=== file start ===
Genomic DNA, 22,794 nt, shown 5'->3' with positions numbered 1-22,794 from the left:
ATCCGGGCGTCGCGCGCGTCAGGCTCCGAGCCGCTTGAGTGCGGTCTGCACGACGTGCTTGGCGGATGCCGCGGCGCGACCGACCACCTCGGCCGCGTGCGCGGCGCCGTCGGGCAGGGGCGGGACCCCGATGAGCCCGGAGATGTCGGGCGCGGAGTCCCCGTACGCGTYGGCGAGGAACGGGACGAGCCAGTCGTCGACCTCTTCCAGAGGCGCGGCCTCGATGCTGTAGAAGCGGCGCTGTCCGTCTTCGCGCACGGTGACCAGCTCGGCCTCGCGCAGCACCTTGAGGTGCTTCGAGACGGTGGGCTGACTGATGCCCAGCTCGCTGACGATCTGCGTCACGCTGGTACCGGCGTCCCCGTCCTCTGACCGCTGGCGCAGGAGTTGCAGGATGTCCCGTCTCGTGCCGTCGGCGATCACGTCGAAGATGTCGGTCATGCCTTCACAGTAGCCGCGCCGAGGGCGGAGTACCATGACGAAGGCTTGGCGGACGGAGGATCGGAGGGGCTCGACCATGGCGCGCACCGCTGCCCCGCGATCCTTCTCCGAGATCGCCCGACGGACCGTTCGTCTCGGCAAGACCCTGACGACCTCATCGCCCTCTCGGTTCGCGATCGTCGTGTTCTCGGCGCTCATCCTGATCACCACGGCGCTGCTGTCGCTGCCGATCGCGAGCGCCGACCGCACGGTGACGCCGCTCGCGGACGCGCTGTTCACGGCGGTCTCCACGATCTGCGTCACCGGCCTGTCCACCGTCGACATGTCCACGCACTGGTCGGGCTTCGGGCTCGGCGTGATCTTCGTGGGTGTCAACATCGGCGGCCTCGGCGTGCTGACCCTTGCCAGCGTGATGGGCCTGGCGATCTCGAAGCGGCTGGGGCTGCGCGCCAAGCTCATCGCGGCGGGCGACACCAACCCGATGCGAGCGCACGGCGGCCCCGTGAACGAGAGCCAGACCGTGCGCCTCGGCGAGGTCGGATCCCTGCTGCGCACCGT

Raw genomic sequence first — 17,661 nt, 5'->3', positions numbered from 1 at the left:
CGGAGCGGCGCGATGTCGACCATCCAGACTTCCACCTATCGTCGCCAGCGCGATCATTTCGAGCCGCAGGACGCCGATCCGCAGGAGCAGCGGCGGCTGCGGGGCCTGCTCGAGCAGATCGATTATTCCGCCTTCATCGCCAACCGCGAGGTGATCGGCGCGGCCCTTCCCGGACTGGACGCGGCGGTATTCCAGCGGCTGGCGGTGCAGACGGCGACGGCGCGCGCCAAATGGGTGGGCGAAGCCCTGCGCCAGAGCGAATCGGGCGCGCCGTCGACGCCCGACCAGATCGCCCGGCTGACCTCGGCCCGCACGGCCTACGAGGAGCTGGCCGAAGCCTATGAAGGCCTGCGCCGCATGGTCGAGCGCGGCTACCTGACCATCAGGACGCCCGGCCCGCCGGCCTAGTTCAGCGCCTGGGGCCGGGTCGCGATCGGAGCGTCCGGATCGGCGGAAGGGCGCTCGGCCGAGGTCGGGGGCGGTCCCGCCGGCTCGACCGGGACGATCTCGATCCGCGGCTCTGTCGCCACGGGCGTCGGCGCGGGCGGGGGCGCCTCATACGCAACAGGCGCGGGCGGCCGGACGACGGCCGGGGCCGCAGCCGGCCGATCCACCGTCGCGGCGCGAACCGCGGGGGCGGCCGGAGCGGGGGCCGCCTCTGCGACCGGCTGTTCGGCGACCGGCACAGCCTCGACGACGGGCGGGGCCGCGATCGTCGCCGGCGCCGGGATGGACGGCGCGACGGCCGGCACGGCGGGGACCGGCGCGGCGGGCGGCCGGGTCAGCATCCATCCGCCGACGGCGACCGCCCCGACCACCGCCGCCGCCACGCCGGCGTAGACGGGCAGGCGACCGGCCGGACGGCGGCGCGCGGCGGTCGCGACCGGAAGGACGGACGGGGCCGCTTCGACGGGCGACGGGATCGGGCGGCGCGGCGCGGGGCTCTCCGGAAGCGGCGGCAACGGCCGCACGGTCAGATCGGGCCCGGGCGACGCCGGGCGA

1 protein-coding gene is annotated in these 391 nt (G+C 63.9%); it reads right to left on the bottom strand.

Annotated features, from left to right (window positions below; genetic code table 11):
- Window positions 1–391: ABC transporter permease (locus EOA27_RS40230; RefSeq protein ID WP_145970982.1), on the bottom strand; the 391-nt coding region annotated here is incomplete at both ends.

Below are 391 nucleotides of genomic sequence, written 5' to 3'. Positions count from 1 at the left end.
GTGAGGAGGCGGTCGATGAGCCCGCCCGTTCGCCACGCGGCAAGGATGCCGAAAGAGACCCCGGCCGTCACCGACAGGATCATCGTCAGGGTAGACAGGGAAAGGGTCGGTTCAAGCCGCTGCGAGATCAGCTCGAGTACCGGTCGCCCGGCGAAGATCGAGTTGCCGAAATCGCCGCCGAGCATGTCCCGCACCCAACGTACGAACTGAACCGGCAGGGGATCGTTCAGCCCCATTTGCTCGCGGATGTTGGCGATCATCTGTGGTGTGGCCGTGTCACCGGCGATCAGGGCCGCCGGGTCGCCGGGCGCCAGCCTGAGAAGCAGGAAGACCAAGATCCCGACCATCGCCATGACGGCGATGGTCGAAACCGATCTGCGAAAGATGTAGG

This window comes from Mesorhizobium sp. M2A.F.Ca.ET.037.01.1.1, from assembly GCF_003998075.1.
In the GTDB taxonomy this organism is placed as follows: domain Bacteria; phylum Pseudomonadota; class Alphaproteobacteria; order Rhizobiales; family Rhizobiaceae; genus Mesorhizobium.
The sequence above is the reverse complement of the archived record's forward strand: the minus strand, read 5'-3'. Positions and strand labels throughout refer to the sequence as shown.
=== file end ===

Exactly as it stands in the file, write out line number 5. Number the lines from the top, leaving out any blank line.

1 protein-coding gene is annotated in these 391 nt (G+C 63.9%); it reads right to left on the bottom strand.